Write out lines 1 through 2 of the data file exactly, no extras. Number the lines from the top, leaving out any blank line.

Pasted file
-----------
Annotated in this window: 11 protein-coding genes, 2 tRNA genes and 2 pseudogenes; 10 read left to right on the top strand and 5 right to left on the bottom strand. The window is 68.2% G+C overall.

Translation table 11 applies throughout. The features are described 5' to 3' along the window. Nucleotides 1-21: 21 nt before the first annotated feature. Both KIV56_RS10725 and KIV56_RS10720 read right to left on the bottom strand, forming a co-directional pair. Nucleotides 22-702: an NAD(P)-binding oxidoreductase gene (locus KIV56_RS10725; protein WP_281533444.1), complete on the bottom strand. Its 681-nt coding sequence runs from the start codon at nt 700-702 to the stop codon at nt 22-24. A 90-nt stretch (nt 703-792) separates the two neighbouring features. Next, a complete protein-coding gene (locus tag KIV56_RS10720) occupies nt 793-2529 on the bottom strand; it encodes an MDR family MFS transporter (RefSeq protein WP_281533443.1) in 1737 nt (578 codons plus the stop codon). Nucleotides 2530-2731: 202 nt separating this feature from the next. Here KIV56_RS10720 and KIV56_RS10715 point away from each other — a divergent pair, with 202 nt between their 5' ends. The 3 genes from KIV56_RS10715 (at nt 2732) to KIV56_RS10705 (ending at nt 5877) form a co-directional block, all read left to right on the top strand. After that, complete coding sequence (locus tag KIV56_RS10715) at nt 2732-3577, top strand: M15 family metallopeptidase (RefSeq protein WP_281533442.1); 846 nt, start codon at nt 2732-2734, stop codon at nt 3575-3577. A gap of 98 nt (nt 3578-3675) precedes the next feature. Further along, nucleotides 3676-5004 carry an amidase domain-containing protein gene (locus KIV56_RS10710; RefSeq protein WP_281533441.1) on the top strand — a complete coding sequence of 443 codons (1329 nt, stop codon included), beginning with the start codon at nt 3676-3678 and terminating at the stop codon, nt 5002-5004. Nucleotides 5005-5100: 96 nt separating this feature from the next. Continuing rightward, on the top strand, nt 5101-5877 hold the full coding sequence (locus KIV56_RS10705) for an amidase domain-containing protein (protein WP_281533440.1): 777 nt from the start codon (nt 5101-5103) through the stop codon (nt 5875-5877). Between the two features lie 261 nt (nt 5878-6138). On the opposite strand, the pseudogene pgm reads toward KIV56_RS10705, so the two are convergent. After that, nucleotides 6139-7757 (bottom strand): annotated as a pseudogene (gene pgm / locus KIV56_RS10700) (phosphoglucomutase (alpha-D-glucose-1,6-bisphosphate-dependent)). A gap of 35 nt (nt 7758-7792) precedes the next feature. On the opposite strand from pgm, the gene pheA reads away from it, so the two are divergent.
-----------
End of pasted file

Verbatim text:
Annotated in this window: 11 protein-coding genes, 2 tRNA genes and 2 pseudogenes; 10 read left to right on the top strand and 5 right to left on the bottom strand. The window is 68.2% G+C overall.

Translation table 11 applies throughout. The features are described 5' to 3' along the window. Nucleotides 1-21: 21 nt before the first annotated feature. Both KIV56_RS10725 and KIV56_RS10720 read right to left on the bottom strand, forming a co-directional pair. Nucleotides 22-702: an NAD(P)-binding oxidoreductase gene (locus KIV56_RS10725; protein WP_281533444.1), complete on the bottom strand. Its 681-nt coding sequence runs from the start codon at nt 700-702 to the stop codon at nt 22-24. A 90-nt stretch (nt 703-792) separates the two neighbouring features. Next, a complete protein-coding gene (locus tag KIV56_RS10720) occupies nt 793-2529 on the bottom strand; it encodes an MDR family MFS transporter (RefSeq protein WP_281533443.1) in 1737 nt (578 codons plus the stop codon). Nucleotides 2530-2731: 202 nt separating this feature from the next. Here KIV56_RS10720 and KIV56_RS10715 point away from each other — a divergent pair, with 202 nt between their 5' ends. The 3 genes from KIV56_RS10715 (at nt 2732) to KIV56_RS10705 (ending at nt 5877) form a co-directional block, all read left to right on the top strand. After that, complete coding sequence (locus tag KIV56_RS10715) at nt 2732-3577, top strand: M15 family metallopeptidase (RefSeq protein WP_281533442.1); 846 nt, start codon at nt 2732-2734, stop codon at nt 3575-3577. A gap of 98 nt (nt 3578-3675) precedes the next feature. Further along, nucleotides 3676-5004 carry an amidase domain-containing protein gene (locus KIV56_RS10710; RefSeq protein WP_281533441.1) on the top strand — a complete coding sequence of 443 codons (1329 nt, stop codon included), beginning with the start codon at nt 3676-3678 and terminating at the stop codon, nt 5002-5004. Nucleotides 5005-5100: 96 nt separating this feature from the next. Continuing rightward, on the top strand, nt 5101-5877 hold the full coding sequence (locus KIV56_RS10705) for an amidase domain-containing protein (protein WP_281533440.1): 777 nt from the start codon (nt 5101-5103) through the stop codon (nt 5875-5877). Between the two features lie 261 nt (nt 5878-6138). On the opposite strand, the pseudogene pgm reads toward KIV56_RS10705, so the two are convergent. After that, nucleotides 6139-7757 (bottom strand): annotated as a pseudogene (gene pgm / locus KIV56_RS10700) (phosphoglucomutase (alpha-D-glucose-1,6-bisphosphate-dependent)). A gap of 35 nt (nt 7758-7792) precedes the next feature. On the opposite strand from pgm, the gene pheA reads away from it, so the two are divergent.